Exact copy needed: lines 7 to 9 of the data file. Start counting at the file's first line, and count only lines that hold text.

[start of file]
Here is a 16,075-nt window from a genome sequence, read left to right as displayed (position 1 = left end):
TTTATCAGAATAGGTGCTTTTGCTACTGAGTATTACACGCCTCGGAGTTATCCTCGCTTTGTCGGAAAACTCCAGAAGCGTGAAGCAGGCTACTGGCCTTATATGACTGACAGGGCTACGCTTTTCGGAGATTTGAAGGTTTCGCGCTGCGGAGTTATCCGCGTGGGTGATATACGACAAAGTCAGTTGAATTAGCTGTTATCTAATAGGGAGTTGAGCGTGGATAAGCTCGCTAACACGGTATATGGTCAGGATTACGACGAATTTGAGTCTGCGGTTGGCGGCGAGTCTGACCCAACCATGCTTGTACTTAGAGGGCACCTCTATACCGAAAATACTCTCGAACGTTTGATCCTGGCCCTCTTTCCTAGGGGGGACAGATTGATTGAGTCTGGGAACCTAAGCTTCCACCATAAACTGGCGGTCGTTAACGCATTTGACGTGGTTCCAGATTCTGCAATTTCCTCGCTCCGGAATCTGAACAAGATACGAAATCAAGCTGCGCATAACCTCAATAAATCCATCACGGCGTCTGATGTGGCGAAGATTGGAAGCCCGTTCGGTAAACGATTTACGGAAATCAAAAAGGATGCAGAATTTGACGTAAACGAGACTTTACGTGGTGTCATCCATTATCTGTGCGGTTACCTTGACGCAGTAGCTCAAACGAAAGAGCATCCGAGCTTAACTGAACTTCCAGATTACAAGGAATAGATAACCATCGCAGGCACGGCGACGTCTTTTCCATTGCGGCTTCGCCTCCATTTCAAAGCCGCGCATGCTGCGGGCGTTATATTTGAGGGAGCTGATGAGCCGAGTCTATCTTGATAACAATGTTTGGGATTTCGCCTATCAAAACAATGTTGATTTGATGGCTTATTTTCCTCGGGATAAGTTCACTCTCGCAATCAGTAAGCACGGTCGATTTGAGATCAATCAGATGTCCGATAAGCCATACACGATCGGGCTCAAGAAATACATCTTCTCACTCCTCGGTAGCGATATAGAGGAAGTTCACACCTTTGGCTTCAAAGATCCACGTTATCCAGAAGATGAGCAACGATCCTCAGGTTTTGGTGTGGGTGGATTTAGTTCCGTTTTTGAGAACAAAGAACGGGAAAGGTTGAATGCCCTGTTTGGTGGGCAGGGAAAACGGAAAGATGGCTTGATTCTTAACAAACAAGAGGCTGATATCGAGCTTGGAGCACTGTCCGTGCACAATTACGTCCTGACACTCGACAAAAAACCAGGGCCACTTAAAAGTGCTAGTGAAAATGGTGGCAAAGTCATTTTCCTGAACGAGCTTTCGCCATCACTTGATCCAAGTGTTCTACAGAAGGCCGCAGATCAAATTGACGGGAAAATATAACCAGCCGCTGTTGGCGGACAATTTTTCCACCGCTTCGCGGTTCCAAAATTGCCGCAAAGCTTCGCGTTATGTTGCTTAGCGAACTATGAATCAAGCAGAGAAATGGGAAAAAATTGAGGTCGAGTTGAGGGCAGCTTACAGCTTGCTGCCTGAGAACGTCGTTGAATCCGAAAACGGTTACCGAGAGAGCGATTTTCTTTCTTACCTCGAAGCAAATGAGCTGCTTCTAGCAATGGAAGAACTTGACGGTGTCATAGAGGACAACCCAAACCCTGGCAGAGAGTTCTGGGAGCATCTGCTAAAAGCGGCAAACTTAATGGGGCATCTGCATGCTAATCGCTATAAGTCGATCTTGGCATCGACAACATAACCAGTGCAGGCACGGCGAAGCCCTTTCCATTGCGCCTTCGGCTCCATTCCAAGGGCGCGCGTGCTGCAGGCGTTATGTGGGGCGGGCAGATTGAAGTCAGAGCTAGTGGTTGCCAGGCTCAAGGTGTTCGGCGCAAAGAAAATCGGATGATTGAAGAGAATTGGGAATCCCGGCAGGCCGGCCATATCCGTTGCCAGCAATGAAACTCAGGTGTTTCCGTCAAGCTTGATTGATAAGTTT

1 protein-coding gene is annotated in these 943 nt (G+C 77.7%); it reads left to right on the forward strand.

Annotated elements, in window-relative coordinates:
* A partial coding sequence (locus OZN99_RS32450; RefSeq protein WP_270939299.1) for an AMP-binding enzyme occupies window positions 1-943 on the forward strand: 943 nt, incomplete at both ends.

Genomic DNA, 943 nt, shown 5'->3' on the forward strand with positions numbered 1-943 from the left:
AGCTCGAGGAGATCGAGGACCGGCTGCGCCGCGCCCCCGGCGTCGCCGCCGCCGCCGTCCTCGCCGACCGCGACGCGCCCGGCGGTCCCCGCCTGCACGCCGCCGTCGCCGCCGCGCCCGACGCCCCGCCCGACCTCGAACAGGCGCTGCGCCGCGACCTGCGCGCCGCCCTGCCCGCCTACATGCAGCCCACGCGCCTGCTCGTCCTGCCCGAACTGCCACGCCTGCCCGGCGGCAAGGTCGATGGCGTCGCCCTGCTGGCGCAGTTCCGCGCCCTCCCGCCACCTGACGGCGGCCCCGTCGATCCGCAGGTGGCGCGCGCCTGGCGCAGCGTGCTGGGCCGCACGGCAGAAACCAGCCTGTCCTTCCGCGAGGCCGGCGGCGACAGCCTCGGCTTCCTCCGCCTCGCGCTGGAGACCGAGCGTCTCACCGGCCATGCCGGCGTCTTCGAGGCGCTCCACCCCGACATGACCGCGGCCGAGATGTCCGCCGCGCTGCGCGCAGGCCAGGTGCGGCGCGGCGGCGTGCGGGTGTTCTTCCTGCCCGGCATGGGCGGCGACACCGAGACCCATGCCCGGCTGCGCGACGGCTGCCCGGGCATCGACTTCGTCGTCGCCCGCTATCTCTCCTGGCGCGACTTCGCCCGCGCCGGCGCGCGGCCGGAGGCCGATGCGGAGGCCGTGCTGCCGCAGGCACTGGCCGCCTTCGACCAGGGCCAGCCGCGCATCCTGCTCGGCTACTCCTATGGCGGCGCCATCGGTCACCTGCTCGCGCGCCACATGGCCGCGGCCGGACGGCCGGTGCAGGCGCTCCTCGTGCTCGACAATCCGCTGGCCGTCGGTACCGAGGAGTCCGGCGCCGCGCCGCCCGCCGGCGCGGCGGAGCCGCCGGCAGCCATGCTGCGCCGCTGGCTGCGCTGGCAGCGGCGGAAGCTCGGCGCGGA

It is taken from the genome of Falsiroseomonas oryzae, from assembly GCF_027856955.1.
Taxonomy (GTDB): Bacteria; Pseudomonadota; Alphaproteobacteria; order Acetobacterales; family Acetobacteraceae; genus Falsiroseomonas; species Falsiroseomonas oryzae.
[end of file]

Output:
AGCTCGAGGAGATCGAGGACCGGCTGCGCCGCGCCCCCGGCGTCGCCGCCGCCGCCGTCCTCGCCGACCGCGACGCGCCCGGCGGTCCCCGCCTGCACGCCGCCGTCGCCGCCGCGCCCGACGCCCCGCCCGACCTCGAACAGGCGCTGCGCCGCGACCTGCGCGCCGCCCTGCCCGCCTACATGCAGCCCACGCGCCTGCTCGTCCTGCCCGAACTGCCACGCCTGCCCGGCGGCAAGGTCGATGGCGTCGCCCTGCTGGCGCAGTTCCGCGCCCTCCCGCCACCTGACGGCGGCCCCGTCGATCCGCAGGTGGCGCGCGCCTGGCGCAGCGTGCTGGGCCGCACGGCAGAAACCAGCCTGTCCTTCCGCGAGGCCGGCGGCGACAGCCTCGGCTTCCTCCGCCTCGCGCTGGAGACCGAGCGTCTCACCGGCCATGCCGGCGTCTTCGAGGCGCTCCACCCCGACATGACCGCGGCCGAGATGTCCGCCGCGCTGCGCGCAGGCCAGGTGCGGCGCGGCGGCGTGCGGGTGTTCTTCCTGCCCGGCATGGGCGGCGACACCGAGACCCATGCCCGGCTGCGCGACGGCTGCCCGGGCATCGACTTCGTCGTCGCCCGCTATCTCTCCTGGCGCGACTTCGCCCGCGCCGGCGCGCGGCCGGAGGCCGATGCGGAGGCCGTGCTGCCGCAGGCACTGGCCGCCTTCGACCAGGGCCAGCCGCGCATCCTGCTCGGCTACTCCTATGGCGGCGCCATCGGTCACCTGCTCGCGCGCCACATGGCCGCGGCCGGACGGCCGGTGCAGGCGCTCCTCGTGCTCGACAATCCGCTGGCCGTCGGTACCGAGGAGTCCGGCGCCGCGCCGCCCGCCGGCGCGGCGGAGCCGCCGGCAGCCATGCTGCGCCGCTGGCTGCGCTGGCAGCGGCGGAAGCTCGGCGCGGA

It is taken from the genome of Falsiroseomonas oryzae, from assembly GCF_027856955.1.
Taxonomy (GTDB): Bacteria; Pseudomonadota; Alphaproteobacteria; order Acetobacterales; family Acetobacteraceae; genus Falsiroseomonas; species Falsiroseomonas oryzae.